I have never been much of a poet, nor have I ever gained much appreciation for poetry. A consequence of this, perhaps, is that the biblical books of poetry remain to me perhaps more obscure than others. Most obscure, in some ways, is the book of Job.
Don’t get me wrong: I know the basic story. I love reading the beginning and the end. It’s the middle chapters that tend to bog me down a little. In those chapters, Job’s friends say a lot of right things, even if they misapply their truths to Job’s situation. They speak confidently, if ignorantly.
In January this year, I set myself a Bible-reading goal. I want to read through the Bible in four months. That averages to around ten chapters a day. I finished Job yesterday, completing the reading over three days. As I read, I was impressed once again with the majesty of Job’s story. I recently listened to an interview of a man who walked away from the faith. He described his disillusionment with much of Scripture, though he believes that Job is a story that should be read and absorbed by all. I share his opinion of Job, even if I disagree wholeheartedly with his overall approach to Scripture.
Job lived thousands of years ago. Most interpreters believe that he lived before the giving of the law—roughly contemporary with Abraham. Chronologically, the story of Job might fit between Genesis 11 and 12. What does this book of ancient wisdom poetry have to teach us in the 21st century? As we move through the book in coming days, I hope that we will learn from it. As an introduction to the book, however, consider four overarching lessons the story of Job teaches.
First, Job teaches that God is sovereign. He gives and takes away (1:21–22). He ordained both Job’s prosperity and his calamity (2:10). Even Satan, Job’s great adversary, worked only at God’s bidding. The lesson Job learned from God’s speeches toward the end of the book was that God was sovereign and he was not. We desperately need to learn this lesson from Job.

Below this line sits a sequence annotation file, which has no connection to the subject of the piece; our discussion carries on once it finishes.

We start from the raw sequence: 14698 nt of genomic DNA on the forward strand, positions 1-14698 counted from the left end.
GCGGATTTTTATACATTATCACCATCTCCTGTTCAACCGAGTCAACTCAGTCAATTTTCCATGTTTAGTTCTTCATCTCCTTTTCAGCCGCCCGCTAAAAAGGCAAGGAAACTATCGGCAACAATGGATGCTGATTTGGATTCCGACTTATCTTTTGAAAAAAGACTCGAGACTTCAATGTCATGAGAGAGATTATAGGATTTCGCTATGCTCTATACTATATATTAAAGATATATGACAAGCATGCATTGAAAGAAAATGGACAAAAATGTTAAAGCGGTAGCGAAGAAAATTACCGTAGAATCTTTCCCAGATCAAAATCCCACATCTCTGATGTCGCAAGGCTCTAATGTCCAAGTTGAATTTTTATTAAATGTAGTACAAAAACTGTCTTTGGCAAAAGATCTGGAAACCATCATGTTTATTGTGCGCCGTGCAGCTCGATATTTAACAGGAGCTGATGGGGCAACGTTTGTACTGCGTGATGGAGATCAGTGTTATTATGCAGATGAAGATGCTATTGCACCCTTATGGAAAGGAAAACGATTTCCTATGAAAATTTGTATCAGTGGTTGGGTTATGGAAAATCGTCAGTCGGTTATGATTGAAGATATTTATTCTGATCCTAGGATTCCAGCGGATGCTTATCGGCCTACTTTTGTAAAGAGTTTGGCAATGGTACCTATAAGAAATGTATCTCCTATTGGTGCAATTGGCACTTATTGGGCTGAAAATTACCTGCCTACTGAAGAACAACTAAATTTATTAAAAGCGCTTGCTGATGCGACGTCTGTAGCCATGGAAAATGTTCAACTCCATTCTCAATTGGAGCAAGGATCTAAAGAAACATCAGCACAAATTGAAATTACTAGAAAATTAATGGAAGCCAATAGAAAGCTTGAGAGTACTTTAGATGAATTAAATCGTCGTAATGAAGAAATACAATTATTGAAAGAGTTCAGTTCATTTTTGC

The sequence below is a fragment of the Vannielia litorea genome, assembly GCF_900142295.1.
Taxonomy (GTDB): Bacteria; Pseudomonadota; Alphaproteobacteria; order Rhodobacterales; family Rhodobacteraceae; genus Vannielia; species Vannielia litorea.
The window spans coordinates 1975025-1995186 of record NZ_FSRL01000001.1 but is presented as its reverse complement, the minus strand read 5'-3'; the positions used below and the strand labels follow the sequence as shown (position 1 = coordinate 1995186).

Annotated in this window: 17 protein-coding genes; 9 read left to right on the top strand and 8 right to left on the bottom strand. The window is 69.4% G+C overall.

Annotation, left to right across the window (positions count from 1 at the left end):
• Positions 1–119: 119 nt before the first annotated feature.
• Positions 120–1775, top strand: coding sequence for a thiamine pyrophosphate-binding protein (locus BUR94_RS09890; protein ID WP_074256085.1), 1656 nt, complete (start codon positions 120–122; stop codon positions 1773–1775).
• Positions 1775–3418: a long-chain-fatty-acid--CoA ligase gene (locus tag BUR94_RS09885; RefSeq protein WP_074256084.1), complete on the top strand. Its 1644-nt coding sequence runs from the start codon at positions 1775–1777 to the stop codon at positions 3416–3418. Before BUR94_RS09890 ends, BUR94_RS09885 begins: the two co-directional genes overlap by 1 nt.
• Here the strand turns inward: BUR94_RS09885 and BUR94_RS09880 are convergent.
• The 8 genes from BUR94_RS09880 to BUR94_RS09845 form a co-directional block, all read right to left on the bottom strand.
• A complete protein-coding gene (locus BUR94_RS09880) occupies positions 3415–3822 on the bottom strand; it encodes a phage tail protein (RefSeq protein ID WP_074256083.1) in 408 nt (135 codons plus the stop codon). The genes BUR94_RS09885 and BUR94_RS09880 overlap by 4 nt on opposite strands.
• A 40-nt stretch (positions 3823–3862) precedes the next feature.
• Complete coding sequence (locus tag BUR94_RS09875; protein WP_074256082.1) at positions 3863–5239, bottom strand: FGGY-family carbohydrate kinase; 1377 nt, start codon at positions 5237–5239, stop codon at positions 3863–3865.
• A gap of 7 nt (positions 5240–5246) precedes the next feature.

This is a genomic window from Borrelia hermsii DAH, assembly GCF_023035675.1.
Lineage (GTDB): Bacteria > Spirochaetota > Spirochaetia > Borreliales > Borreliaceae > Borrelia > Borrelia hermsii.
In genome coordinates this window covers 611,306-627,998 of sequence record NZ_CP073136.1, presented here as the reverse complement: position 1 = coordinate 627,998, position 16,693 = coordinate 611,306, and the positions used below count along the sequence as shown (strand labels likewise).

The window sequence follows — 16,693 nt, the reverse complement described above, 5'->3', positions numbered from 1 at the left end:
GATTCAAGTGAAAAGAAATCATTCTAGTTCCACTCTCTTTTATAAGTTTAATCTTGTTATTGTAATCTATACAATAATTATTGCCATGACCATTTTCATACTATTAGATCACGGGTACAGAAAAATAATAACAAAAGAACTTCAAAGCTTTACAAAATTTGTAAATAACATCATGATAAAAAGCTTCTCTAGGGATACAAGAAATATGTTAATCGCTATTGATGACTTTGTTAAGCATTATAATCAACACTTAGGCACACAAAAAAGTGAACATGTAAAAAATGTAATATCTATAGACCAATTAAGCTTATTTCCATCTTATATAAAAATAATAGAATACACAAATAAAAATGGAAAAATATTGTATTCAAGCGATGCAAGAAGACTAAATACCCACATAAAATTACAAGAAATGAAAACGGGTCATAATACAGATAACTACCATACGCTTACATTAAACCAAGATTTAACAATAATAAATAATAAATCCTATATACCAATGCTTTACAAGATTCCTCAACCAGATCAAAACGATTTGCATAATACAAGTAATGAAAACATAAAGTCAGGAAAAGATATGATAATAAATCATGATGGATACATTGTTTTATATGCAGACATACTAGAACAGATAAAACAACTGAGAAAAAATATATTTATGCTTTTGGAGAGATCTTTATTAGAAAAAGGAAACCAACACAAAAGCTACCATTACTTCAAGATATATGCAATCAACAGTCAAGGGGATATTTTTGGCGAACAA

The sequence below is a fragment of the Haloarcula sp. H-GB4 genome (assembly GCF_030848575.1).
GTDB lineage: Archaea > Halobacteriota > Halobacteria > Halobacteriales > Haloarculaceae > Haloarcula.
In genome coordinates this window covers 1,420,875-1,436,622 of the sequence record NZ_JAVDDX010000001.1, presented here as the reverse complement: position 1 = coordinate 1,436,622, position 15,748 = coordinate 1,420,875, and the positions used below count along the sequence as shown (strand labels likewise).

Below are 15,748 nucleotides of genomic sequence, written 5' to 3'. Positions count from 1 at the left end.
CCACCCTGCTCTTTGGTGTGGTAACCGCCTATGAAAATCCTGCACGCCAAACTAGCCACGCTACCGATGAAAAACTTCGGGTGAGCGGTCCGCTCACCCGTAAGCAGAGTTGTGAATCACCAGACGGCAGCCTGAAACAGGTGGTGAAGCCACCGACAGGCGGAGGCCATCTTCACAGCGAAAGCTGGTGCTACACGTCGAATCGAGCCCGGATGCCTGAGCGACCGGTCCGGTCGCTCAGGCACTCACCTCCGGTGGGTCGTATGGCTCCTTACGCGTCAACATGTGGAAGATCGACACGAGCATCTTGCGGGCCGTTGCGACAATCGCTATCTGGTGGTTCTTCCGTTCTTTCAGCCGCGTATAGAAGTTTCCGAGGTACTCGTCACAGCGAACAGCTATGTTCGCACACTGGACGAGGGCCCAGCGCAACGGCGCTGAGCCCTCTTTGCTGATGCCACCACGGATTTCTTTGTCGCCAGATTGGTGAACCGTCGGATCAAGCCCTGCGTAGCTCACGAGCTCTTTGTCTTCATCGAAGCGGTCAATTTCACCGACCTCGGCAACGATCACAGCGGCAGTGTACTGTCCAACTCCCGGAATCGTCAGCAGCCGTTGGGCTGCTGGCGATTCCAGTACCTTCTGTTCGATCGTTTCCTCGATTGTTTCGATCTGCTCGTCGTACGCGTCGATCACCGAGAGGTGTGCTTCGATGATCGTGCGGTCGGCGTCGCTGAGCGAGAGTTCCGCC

Second, Job teaches that it is natural to ask why—though we should be careful that our asking does not become irreverent. When God rebuked Job’s friends at the end of the book, he said, “My anger burns against you and your two friends, for you have not spoken of me what is right, as my servant Job has” (42:7). Job asked some straightforward and tough questions, but God determined that he had spoken rightly. Yes, he seems to have overstepped at some point, but he was right to wrestle with God over his calamity. It is natural to human nature to wonder why God allows calamity. The book of Job is honest about this, even if Job did not receive a direct answer.
Third, Job presents us with lessons of comfort for suffering believers. It shows us that we can and should labour to know God better in our suffering—whether or not we get answers. It reminds us that suffering is not always the result of sin, but that God allows even his righteous ones to suffer. It shows us that God is able, if he wills, to restore the fortunes of those he allows to suffer. There are few stories as comforting for Christians as the story of Job.
Fourth, as with all of Scripture, Job points us to our great Redeemer, who would suffer on our behalf even though he was more righteous than Job. As we suffer, and wrestle with God over our suffering, we dare not think that God is aloof to our suffering. “We do not have a high priest who is unable to sympathise with our weaknesses, but one who in every respect has been tempted as we are, yet without sin” (Hebrews 4:15). There are glimpses of gospel hope even in the darkness of Job’s suffering and the reminder that stands tall above all else is that “Christ also suffered once for sins, the righteous for the unrighteous, that he might bring us to God, being put to death in the flesh and made alive in the spirit” (1 Peter 3:18). We must look for Christ in Job’s suffering.
As we spend some time in coming days working our way through the story of Job, ask God to teach you the lessons that you need to learn from this majestic story. Trust that he is sovereign. Learn to lament. Find comfort in Job’s story. See Christ who suffered for you.
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